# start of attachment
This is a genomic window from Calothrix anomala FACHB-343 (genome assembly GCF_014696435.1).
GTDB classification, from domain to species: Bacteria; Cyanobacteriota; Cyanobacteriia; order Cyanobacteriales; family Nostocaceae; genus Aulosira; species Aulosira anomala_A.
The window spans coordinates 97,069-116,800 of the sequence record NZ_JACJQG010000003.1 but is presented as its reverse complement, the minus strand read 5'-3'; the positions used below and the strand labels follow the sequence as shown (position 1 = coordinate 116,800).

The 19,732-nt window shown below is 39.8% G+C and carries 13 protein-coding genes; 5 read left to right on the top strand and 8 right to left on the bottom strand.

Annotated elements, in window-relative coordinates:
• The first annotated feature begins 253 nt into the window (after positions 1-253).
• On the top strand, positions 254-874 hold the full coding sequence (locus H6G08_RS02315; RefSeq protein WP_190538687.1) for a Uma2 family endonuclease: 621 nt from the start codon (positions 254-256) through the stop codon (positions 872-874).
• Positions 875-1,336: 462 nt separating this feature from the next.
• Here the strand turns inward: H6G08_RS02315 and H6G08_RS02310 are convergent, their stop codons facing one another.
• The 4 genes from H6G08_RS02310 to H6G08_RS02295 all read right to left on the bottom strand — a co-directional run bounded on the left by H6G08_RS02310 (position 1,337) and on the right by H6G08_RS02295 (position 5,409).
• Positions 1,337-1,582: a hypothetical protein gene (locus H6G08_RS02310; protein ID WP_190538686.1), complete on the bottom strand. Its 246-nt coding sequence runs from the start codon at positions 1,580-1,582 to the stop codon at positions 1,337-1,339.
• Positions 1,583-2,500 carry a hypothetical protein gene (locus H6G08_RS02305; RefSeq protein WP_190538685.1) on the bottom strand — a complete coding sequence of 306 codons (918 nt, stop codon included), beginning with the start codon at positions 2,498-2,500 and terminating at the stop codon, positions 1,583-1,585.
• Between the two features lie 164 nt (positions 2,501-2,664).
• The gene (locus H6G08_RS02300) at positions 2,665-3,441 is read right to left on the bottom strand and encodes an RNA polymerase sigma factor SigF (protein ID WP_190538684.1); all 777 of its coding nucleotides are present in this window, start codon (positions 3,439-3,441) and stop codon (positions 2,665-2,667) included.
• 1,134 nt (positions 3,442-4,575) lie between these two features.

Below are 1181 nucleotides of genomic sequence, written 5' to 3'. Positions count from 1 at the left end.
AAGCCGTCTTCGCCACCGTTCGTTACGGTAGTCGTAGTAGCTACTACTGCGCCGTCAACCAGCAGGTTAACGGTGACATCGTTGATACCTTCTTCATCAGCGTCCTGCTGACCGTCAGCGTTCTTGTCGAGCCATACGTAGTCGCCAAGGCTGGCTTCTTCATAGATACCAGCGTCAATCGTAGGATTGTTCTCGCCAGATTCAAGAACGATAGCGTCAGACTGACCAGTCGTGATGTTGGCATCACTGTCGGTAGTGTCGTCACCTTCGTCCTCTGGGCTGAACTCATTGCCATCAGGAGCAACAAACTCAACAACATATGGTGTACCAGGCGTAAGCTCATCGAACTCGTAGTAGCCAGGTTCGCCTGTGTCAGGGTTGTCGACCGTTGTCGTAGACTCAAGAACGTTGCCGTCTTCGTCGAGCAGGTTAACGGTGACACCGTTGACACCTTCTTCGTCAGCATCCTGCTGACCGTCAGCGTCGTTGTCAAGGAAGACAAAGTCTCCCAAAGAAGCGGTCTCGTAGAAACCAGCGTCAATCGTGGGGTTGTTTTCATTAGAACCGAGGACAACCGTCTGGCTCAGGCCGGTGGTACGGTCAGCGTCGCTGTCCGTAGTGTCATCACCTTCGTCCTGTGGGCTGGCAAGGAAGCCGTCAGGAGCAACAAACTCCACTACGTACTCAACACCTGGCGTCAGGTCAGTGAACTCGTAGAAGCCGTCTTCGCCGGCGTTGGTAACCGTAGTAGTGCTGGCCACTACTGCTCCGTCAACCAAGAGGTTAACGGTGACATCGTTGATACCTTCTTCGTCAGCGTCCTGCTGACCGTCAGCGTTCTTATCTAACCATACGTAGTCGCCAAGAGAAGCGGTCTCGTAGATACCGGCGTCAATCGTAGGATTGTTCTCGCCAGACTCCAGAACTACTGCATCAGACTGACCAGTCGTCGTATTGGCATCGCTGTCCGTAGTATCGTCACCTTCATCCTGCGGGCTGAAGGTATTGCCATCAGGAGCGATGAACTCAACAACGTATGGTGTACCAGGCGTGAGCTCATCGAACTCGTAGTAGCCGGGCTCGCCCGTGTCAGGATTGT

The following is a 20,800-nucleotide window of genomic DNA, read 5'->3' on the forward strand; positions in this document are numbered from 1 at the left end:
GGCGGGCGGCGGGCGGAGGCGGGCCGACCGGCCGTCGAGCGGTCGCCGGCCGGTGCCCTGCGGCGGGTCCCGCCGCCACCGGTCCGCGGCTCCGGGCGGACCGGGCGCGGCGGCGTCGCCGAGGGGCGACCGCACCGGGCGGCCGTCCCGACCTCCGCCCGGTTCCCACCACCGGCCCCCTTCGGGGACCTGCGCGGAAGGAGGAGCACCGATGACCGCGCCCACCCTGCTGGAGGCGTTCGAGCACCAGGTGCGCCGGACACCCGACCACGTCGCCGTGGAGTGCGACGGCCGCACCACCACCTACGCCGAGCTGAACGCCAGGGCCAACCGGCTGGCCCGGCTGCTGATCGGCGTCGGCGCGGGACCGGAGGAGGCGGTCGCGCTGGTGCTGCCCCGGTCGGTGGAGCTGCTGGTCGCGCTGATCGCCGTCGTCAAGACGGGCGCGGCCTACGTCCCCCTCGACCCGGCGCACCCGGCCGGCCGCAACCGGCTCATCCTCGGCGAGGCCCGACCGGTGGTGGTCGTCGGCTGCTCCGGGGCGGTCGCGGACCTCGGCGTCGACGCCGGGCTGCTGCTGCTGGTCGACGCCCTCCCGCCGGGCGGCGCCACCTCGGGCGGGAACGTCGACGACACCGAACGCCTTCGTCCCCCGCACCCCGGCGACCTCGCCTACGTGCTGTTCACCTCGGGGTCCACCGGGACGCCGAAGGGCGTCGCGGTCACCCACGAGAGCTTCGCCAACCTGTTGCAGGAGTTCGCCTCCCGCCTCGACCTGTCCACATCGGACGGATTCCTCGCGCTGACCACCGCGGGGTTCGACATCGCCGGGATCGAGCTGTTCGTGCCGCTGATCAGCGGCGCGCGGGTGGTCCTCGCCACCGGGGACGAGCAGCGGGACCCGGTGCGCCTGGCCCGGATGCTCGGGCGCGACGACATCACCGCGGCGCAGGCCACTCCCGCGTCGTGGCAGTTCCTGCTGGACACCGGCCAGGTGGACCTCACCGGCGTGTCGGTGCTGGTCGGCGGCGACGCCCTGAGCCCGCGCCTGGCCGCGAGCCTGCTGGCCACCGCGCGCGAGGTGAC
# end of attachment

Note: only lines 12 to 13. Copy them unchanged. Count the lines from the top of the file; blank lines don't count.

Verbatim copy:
• Positions 1,583-2,500 carry a hypothetical protein gene (locus H6G08_RS02305; RefSeq protein WP_190538685.1) on the bottom strand — a complete coding sequence of 306 codons (918 nt, stop codon included), beginning with the start codon at positions 2,498-2,500 and terminating at the stop codon, positions 1,583-1,585.
• Between the two features lie 164 nt (positions 2,501-2,664).